Happy Poetry Month!
It is my pleasure to kick off National Poetry Month with a special treat of a poem and a photo. Take a few minutes to soak in the beauty, and you'll find your prompts below. There are four prompts today so that they will give you lots of writing ideas to get through the weekend.
To Be a River by Susan Elbe
In late March on gray days
when the water runs like glass,
I want to be a river
birds hover over
as if preening in a mirror,
the weightless shadows
of their wings kissing back.
When the melt is running high
and winter races down, away,
I want to be a river,
to reshape myself again,
and yet again, coming
and going easily between
rip and reach, torrent and strand.
When ice still crazes at the edges
thin as burned-out velvet,
I want to be a river, a scarf
of light visible from far away,
a landmark for return,
offering dark birds, silver fish
from my drifting, silted hand.
"To be a River" first appeared in Wisconsin Trails Magazine (March/April 2004)
This is reprinted with the author's permission.
I hope you enjoyed the poem by Susan Elbe and the photo by Susan Hering. Today's writing prompts are inspired by both.
Poetry Writing Prompt: Susan connected with the river in her beautiful poem. Your assignment is to write a first daft of a poem in twenty minutes that connects with nature. Your working title will be "To be a ______." (You put in something from nature in the blank.) After you write the first draft, change the title to something else.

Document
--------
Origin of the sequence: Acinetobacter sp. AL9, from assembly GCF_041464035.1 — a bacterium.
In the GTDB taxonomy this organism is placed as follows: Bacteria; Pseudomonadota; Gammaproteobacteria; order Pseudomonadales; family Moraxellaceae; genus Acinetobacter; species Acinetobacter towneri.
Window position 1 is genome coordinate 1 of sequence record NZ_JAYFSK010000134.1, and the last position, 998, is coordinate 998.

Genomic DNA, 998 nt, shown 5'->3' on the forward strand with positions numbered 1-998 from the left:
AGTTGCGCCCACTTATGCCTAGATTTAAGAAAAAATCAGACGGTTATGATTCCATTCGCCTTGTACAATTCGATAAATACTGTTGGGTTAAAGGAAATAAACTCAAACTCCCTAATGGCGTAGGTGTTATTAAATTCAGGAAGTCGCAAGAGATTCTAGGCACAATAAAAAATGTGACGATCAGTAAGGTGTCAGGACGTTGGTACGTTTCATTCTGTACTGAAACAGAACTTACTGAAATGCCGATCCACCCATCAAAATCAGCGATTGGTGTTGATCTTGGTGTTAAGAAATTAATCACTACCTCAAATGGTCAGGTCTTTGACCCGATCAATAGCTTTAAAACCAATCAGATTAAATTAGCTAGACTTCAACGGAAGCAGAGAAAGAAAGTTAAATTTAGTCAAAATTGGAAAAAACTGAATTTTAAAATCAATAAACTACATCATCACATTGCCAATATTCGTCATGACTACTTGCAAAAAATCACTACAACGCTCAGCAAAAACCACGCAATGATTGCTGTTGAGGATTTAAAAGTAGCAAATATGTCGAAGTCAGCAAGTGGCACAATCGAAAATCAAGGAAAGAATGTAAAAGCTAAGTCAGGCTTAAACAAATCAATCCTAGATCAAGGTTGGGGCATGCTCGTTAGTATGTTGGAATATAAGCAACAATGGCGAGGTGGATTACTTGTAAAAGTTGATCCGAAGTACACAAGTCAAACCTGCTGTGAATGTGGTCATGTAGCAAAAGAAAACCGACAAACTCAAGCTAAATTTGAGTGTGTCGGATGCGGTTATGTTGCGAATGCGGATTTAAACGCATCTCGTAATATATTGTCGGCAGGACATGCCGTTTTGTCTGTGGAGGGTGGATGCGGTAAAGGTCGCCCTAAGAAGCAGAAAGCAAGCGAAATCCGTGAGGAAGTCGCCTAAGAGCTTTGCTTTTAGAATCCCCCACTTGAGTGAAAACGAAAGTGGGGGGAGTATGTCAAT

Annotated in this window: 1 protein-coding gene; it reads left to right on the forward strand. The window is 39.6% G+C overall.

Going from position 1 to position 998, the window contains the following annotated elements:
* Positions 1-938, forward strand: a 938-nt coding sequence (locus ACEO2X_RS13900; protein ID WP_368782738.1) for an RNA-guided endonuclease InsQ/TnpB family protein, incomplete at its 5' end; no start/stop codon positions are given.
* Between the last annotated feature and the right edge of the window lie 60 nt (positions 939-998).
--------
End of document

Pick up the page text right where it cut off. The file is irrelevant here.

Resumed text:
Fiction Writing Prompts:
1. Focus on the scene in today's photo for at least a minute. Start a story from this scene.
2. Story starters:
a. As she looked up at the dogwood tree, she remembered. . .
b. The river reminded him of the scarf she was wearing when. . .
Journal Prompt: Reflect on what memories the word
"river" triggers for you. Start your journal entry:
When I think of rivers, I think of. . .
Today's writing inspiration is possible thanks to the generosity of Susan Elbe and Susan Hering. Thank you, ladies!
Susan Elbe is the author of Eden in the Rearview Mirror (Word Press) and a chapbook, Light Made from Nothing (Parallel Press). Her poems appear or are forthcoming in many journals and anthologies, including Blackbird, diode, MARGIE, North American Review, Salt Hill, and A Fierce Brightness: Twenty-five Years of Women's Poetry (Calyx Books). Among her awards are the inaugural Lois Cranston Memorial Poetry Prize (Calyx), the Council for Wisconsin Writers Lorine Niedecker Award, and fellowships to Vermont Studio Center and Virginia Center for Creative Arts. She lives in Madison, Wisconsin. You can learn more about her at .http://www.susanelbe.com/.